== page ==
Animation · Music · Trivia

Ke$ha or Jojo, who is more subversive?

Kesha Rose Sebert (left), Jojo Tickles (Right)

I am fascinated by the branding on Ke$ha. The team of public relation reps, agents, and musical engineers have done a remarkable job at giving this marginally talented American princess a pop music career. Usually a team like that works under the Disney umbrella. (More on that later.) What intrigues the most is the vast disconnect between her lyrics and her music videos. The lyrics are the ramblings and warbling of a partying, drunken sorority girl , looking for a good-looking, rich guy to hook up with (although the last time anyone considered Mick Jagger good-looking was probably two decades before Ke$ha was born). The lyrics would most definitely be rated “R”, if it was judged by the MPAA. However, much to my initial chagrin, the videos for sed lyrics would only garner a “PG” rating. Why are the directors playing it safe? Are they afraid of the videos being banned by … um … uh … what station still plays music videos anymore … does anyone, oh yeah, I know … being banned from Mnet?! It’s certainly not anything that Madonna, Stefani Germanotta,or Brittney Spears would do. She is a third-rate derivative of all of these women, but where does she fit? Is she a Paris Hilton without the money? Is she a Miley Cyrus without the talent? What could be the source of the dissonance that is her act?

Jojo’s Circus is a claymation show aimed for preschoolers that aired 64 episodes on the Disney Channel from 2003 to 2007. The show’s star is Jojo, the daughter of two clown parents, and is a clown herself. The show featured a lot of original music, compared to other shows in this genre. The songs were the keystone to most episodes, as it summed up the theme or moral of the story. On the surface, the songs are not very different from any other children’s songs – straight forward and short. However, certain songs can be re-interpreted in a more sinister fashion, if you know what I mean. Just like H.R. Pufnstuf, or Puff the Magic Dragon. Part of the speculation is due to  Jojo’s co-creator, Jim Jinkins. Jim is known as the creator of “Doug”, a 90’s cartoon which occasionally featured music that could be described as “punk-inspired.” It also should be noted that the voice of Jojo later went on to star on Showtime’s “Californication,” so perhaps David Duchovny and the gang perhaps noticed the same thing too.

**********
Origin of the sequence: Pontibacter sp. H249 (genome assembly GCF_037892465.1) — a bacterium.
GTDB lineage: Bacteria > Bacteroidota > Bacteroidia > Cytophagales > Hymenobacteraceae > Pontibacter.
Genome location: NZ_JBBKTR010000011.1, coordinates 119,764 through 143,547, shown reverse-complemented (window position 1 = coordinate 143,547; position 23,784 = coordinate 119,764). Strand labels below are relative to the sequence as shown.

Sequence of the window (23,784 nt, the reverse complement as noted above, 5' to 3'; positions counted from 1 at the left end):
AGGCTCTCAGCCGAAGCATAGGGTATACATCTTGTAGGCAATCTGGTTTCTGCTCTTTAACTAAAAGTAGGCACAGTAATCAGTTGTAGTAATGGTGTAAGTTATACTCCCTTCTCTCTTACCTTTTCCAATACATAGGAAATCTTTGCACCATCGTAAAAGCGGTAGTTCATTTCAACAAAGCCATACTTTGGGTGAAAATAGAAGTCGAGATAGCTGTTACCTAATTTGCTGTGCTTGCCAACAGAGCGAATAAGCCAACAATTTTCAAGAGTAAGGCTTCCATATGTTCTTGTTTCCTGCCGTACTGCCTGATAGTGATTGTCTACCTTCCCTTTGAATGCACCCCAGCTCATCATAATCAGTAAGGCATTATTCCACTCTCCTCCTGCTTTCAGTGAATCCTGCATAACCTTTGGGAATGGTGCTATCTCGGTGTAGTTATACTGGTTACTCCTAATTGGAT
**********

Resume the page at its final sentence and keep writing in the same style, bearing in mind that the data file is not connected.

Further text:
For point of comparison, I submit to you – “The Streets of Cairo.” You’ve heard this public domain song all over the place hundreds of times. (Trust me, you have. Think of any time you’ve seen a snake charmer, belly dancer, or anything associated with ancient Egypt.)  This song was the obvious inspiration for both Ke$ha’s “Take it off,” and Jojo’s “Snake Dance.” (And please, anyone with mixing skills, please do a mash-up of these songs, and post it online.) And both songs follow the spirit of the original: the insinuation that something risqué is underneath the surface. Streets was used as a belly dancing song back in the late 19th / early 20th Century. Ke$ha has to ruin my point by being blatantly obvious, but Jojo makes up for it in spades. Here are the opening lyrics to Snake Dance:

If you kneel right down /  with your knees right on the ground. / Pull your arms in close to you.

Yes, it’s funny to interpret these songs out of context. But when you have a song called “Lean, Bob, Flap,” you’re just begging to be overanalyzed. Jojo spoke more innuendos by 6:30AM than most people speak all day. And that brazen behavior could easily encourage the feeble and simple-minded. Someone like… Selena Gomez. Just kidding Selena…. Slightly. But seriously, fear the clown.


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